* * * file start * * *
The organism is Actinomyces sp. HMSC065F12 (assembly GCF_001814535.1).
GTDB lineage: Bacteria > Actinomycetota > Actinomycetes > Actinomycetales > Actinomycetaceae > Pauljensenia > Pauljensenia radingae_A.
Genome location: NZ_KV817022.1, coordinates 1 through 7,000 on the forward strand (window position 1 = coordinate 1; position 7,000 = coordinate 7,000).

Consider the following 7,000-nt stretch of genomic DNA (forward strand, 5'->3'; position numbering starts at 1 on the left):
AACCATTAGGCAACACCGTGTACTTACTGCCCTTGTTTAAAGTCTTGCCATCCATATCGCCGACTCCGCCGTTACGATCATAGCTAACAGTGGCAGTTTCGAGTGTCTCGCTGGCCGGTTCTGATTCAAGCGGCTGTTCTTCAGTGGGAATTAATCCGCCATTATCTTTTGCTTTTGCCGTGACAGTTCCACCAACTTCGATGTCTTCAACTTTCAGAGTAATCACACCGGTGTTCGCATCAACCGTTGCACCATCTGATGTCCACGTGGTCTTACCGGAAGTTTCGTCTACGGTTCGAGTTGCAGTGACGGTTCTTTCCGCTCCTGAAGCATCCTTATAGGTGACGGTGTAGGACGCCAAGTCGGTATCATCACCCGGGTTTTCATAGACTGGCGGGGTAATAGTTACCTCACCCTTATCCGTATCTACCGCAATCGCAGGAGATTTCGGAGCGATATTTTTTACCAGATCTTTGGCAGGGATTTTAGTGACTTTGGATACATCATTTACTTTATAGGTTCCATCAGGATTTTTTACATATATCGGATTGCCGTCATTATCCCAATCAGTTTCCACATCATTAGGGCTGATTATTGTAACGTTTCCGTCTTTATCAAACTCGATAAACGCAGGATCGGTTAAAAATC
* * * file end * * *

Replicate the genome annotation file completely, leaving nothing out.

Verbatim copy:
The organism is Actinomyces sp. HMSC065F12 (assembly GCF_001814535.1).
GTDB lineage: Bacteria > Actinomycetota > Actinomycetes > Actinomycetales > Actinomycetaceae > Pauljensenia > Pauljensenia radingae_A.
Genome location: NZ_KV817022.1, coordinates 1 through 7,000 on the forward strand (window position 1 = coordinate 1; position 7,000 = coordinate 7,000).

Consider the following 7,000-nt stretch of genomic DNA (forward strand, 5'->3'; position numbering starts at 1 on the left):
AACCATTAGGCAACACCGTGTACTTACTGCCCTTGTTTAAAGTCTTGCCATCCATATCGCCGACTCCGCCGTTACGATCATAGCTAACAGTGGCAGTTTCGAGTGTCTCGCTGGCCGGTTCTGATTCAAGCGGCTGTTCTTCAGTGGGAATTAATCCGCCATTATCTTTTGCTTTTGCCGTGACAGTTCCACCAACTTCGATGTCTTCAACTTTCAGAGTAATCACACCGGTGTTCGCATCAACCGTTGCACCATCTGATGTCCACGTGGTCTTACCGGAAGTTTCGTCTACGGTTCGAGTTGCAGTGACGGTTCTTTCCGCTCCTGAAGCATCCTTATAGGTGACGGTGTAGGACGCCAAGTCGGTATCATCACCCGGGTTTTCATAGACTGGCGGGGTAATAGTTACCTCACCCTTATCCGTATCTACCGCAATCGCAGGAGATTTCGGAGCGATATTTTTTACCAGATCTTTGGCAGGGATTTTAGTGACTTTGGATACATCATTTACTTTATAGGTTCCATCAGGATTTTTTACATATATCGGATTGCCGTCATTATCCCAATCAGTTTCCACATCATTAGGGCTGATTATTGTAACGTTTCCGTCTTTATCAAACTCGATAAACGCAGGATCGGTTAAAAATC